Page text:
Archive for the ‘economic globalization’ Tag

Oil train trouble in Toronto: citizens demand answers

A Toronto neighbourhood is taking the unusual step of asking the Auditor General of Canada to get answers to the urban community’s oil train concerns.

Oil trains in Toronto - Safe Rail Communities group
Oil trains rolling past a Toronto west end homeowner’s backyard at dusk. Photo by Safe Rail Communities.

A Toronto neighbourhood group, alarmed by what appears to be a surge in oil trains rumbling past their urban backyards, is taking the unusual step of urging the Auditor General of Canada to intervene to help it get answers to safety concerns.

The group, called Safe Rail Communities, says it has been asking basic questions to CN, CP Rail and the federal government about the safety of transporting these explosive fuels, but found the responses lacking.

“We’re getting stonewalled,” said Helen Vassilakos, co-founder of Safe Rail Communities, who lives near the train tracks.

“Transport Canada is refusing to speak with us and the minister is actually refusing to send anyone out to our meetings.”

Full story from the Vancouver Observer at:


Canada and climate change

Canada has the worst climate change record in the industrialized world

This is embarrassing.

Canada is dead last among industrialized nations in a new climate change performance index.

“Canada still shows no intention on moving forward with climate policy and therefore remains the worst performer of all industrialized countries,” says the report released by Germanwatch, a sustainable development advocacy group.

The index takes into account a variety of indicators related to greenhouse gas emissions, development of emissions, climate policy, renewable energy and energy efficiency.

Canada particularly stands out when comparing its low scores on emissions, renewable energy investments and climate policies.


This shouldn’t come as much surprise to Canadians.

Back in June, when U.S. Environmental Protection Agency announced plans for historic reductions in carbon emissions, Stephen Harper reversed his long-standing wait-and-see what the Americans do position on emissions, shifting to a new line that he had actually solved the problem two years ago.

That, of course, isn’t true. Earlier this month, an audit conducted by the Commissioner of the Environment and Sustainable Development found the federal government’s policies to reduce emissions has only gotten us 7% of the way to meeting Canada’s Copenhagen Accord targets.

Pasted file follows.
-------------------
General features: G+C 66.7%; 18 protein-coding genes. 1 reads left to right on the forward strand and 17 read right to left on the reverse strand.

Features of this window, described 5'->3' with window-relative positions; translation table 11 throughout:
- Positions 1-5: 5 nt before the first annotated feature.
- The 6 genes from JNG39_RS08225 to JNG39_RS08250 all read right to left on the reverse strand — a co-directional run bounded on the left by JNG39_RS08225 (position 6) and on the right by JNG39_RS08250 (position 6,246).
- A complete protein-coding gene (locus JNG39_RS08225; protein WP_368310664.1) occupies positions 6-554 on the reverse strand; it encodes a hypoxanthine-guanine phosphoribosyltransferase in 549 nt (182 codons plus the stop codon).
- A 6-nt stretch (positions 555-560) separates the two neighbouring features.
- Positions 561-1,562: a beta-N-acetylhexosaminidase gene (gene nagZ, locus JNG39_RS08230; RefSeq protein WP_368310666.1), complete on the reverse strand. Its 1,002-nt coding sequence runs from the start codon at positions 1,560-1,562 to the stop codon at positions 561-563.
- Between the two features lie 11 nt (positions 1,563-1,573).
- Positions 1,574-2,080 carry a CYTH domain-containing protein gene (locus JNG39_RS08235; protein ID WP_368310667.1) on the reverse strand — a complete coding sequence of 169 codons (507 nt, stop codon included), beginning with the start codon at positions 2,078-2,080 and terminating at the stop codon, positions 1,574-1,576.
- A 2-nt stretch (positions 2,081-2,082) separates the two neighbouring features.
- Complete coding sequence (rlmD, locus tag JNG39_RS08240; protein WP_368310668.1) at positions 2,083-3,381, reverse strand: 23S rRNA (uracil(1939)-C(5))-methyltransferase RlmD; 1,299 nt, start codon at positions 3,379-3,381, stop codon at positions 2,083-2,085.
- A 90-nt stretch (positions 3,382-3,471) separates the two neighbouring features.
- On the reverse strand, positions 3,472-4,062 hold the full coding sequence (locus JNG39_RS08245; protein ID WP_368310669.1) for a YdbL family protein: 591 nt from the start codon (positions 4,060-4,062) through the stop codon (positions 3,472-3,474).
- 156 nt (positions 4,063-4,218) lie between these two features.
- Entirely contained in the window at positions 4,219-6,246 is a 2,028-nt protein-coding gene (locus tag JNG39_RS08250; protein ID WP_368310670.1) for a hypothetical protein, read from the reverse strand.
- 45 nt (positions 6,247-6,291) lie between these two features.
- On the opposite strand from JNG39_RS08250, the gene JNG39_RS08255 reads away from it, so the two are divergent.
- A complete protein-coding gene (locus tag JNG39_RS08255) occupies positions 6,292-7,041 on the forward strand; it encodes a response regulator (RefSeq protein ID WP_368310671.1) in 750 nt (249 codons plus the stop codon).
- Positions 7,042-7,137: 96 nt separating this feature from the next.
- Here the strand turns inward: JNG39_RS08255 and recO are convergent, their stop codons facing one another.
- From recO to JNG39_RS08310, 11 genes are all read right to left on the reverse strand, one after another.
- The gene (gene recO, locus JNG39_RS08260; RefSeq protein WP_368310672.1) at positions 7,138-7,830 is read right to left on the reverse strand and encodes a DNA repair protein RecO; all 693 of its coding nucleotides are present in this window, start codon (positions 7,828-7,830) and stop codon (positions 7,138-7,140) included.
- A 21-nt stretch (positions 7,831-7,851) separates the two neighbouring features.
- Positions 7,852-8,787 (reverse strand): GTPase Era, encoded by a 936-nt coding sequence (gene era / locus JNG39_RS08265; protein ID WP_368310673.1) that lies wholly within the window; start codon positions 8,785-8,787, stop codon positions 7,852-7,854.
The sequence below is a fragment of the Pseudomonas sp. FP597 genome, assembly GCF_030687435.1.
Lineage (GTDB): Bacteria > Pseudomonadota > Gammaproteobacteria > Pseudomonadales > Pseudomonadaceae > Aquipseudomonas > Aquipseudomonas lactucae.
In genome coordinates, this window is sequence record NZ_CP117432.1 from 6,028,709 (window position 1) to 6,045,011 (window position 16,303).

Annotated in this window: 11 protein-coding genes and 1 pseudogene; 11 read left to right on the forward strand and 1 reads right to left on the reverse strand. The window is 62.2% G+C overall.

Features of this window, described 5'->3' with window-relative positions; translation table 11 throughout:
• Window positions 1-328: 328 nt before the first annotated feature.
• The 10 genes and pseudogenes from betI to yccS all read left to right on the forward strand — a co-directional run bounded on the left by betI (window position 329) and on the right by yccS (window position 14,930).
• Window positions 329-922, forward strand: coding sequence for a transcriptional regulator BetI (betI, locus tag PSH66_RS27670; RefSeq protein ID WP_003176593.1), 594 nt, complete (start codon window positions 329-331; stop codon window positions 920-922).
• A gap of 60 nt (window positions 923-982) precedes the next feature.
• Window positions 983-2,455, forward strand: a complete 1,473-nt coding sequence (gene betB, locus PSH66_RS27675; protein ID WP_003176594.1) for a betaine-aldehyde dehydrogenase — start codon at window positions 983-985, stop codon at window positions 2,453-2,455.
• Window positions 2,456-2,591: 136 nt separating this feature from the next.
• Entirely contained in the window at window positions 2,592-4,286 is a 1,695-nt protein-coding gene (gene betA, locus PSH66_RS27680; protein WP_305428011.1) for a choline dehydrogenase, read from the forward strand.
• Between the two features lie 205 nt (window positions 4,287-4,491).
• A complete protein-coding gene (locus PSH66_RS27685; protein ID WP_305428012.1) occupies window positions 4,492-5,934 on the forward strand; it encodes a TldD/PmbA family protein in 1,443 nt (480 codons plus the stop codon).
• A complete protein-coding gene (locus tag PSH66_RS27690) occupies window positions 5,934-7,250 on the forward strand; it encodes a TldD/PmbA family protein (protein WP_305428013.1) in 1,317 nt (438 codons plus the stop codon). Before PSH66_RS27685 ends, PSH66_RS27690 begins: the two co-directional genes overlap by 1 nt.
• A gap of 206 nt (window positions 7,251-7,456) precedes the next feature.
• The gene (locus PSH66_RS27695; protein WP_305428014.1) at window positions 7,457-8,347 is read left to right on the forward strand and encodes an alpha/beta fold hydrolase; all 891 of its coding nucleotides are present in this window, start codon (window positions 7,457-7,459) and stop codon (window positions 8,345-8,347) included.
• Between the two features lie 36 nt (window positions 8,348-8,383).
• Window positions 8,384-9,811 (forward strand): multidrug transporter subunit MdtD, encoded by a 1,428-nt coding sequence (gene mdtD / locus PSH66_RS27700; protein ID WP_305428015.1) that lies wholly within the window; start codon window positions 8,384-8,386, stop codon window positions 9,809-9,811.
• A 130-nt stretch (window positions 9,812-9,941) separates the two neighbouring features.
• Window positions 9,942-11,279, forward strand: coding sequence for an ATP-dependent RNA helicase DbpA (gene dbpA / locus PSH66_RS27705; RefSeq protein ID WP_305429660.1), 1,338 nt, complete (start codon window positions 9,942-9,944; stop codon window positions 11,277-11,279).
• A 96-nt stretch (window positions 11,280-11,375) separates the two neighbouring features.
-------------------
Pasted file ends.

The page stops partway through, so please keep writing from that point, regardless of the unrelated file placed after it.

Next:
On the other hand, we’re dealing with a government that believes increased fossil fuel use has a correlation with improved air and water quality.

Photo: ojbryne.

Global Frackdown


Majority of Canadians want fracking moratorium, says EKOS poll

October 8, 2014 – Media Release from The Council of Canadians

Global Frackdown

Today, (Oct. 8/14) the Council of Canadians released the results of an EKOS Research poll that found most people, regardless of political affiliation, support a fracking moratorium. Seventy percent support “a national moratorium on fracking until it is scientifically proven to be safe.”

“Regardless of age, region or education, people from coast to coast are calling for an end to fracking,” says Maude Barlow, National Chairperson for the Council of Canadians. “Communities understand very well the impacts that fracking has on water sources, climate and public health. With the moratoriums in Nova Scotia and New Brunswick, it’s clearly the way communities want governments to go.”

Significantly, this support for a moratorium cuts across party lines: nearly half of Conservative voters support a moratorium. The highest support for a moratoria came from NDP voters: 87% of them support a national moratorium as do 78% of Liberal voters. Currently, the Green Party is the only party calling for a national moratorium.

“Based on these numbers, political parties may want to rethink their positions to put them in line with what the population wants. We’re urging NDP leader Thomas Mulcair and Liberal leader Justin Trudeau to support a moratorium as the Green Party has,” says Emma Lui, Water Campaigner for the Council of Canadians.